I thought your recommended squat technique was always to go below parallel? That it’s better for you knees? Thanks.
When I write “hitting parallel”, I do mean that your hip joint should be at least lower than your knee joint in the bottom Squat position when looking from the side. This is indeed safer for your knees (and lower back) than partial Squats.
But this does not imply that you HAVE to Squat “ass-to-grass”. I’ve already explained that most guys don’t have the hip/ankle flexibility for this and that they’ll suffer back pain as a result. That’s why I advise you to stop at parallel.
Look at the difference in Squat depth in the picture below. Left - Ivan Chakarov, Olympic goldmedalist, doing an ass-to-grass Squat with 270kg at 91kg body-weight. Right – Ron Fedkiw, Squatting 775lb/352kg at 198lb BW.
Notice Chakarov’s stance is closer, the barbell rests higher on his back, and his torso is more upright. Ron’s stance is wider, the bar is lower on his back, and his torso is more incline. Ivan Squats ass-to-grass, Ron Squats parallel. Keep in mind Chakarov was a competitive weightlifter, Fedkiw a competitive powerlifter.
You want to Squat ATG – fine. Just remember that your torso needs to be more upright for that, and that you should therefore use the high bar position to keep balance. Remember also that high bar is less leverage and thus less maximum weight. That’s why if strength is your goal (which it should be for maximum muscle gains/fat loss), low bar parallel Squats are the exercise you should do.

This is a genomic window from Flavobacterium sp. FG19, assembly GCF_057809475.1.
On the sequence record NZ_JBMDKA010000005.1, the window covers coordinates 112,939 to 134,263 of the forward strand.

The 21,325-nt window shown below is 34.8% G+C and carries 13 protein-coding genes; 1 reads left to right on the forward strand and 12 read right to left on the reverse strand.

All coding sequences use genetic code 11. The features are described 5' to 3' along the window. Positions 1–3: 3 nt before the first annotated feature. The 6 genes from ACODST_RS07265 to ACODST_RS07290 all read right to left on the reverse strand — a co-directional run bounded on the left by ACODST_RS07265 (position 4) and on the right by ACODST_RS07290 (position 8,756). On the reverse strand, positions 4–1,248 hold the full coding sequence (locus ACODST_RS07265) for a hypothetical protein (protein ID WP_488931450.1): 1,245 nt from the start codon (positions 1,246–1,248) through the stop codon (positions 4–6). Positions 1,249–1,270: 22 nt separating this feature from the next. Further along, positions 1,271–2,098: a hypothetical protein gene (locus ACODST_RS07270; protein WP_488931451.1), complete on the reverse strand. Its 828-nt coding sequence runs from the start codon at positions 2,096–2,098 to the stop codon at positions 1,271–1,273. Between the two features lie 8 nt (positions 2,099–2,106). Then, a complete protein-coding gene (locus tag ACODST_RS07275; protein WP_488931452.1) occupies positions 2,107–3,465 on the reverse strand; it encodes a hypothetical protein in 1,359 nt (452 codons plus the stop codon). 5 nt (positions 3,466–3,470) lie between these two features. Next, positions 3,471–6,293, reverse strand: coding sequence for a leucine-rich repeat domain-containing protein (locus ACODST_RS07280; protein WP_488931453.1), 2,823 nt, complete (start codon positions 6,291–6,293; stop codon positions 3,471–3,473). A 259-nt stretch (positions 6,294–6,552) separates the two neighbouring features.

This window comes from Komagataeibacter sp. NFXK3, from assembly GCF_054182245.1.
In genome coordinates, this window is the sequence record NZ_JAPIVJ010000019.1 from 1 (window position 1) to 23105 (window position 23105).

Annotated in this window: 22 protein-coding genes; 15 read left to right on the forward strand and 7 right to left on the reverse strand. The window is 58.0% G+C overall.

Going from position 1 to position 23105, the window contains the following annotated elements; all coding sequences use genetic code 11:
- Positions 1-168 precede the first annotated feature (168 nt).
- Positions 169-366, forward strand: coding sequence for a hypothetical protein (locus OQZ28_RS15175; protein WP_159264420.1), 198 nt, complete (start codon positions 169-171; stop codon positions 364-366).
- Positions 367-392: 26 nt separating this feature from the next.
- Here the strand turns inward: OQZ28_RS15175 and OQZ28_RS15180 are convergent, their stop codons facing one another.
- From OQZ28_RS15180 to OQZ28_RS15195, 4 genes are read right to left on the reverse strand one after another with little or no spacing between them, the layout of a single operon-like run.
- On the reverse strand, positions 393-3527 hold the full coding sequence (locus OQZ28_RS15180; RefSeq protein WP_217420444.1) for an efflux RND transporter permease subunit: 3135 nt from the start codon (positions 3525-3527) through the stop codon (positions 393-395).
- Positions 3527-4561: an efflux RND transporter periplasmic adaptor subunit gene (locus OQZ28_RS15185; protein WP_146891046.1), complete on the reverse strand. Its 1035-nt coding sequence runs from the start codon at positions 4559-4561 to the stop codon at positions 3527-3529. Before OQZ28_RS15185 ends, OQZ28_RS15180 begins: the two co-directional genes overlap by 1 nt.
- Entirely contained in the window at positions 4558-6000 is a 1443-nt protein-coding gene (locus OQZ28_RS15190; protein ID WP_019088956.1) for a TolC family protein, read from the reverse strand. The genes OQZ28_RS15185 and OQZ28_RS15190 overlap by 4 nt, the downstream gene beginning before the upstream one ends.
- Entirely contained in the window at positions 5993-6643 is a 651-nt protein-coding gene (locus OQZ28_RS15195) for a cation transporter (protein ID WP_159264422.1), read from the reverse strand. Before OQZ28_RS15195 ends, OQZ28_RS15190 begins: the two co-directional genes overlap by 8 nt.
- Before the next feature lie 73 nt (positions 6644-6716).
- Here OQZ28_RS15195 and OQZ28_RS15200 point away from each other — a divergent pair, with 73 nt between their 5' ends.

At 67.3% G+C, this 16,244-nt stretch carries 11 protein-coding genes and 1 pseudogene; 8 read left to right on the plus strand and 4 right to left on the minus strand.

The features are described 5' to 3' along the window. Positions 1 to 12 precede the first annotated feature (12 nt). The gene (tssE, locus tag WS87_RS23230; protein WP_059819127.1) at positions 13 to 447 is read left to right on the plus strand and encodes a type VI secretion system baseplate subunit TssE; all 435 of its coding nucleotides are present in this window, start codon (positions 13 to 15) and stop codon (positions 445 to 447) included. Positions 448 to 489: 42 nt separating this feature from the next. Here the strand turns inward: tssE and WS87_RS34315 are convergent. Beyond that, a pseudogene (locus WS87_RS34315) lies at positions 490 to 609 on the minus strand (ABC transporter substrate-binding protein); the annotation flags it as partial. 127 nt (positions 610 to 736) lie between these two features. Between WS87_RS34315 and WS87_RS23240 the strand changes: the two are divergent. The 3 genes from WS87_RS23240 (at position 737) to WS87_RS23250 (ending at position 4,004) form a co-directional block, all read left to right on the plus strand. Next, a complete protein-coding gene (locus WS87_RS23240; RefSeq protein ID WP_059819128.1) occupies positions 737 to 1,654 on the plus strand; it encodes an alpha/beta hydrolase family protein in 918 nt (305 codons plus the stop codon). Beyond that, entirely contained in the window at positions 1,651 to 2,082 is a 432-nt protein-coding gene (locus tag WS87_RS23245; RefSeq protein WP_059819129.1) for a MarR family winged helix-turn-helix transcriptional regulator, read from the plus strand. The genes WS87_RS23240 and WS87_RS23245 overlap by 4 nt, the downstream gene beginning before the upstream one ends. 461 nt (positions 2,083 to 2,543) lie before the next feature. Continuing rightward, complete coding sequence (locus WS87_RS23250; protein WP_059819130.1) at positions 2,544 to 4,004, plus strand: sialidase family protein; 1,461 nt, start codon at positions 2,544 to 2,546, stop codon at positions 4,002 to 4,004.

Before someone misinterprets, I have nothing against high bar Squats. My first 5 years Squatting were high bar because I didn’t know about low bar Squats. And even though I’ve been Squatting mostly low bar during the past 7 years, I still do high bar Squats from time to time. All exercises have their use.
But like with everything it always makes more sense that you master the basics before adding a bunch of stuff. With StrongLifts 5×5 that means Squatting low bar, stopping right below parallel, and doing this over and over again until you have mastered the Squat technique and built a solid foundation of strength.
Watch this free Squat video – I’m explaining proper Squat depth here: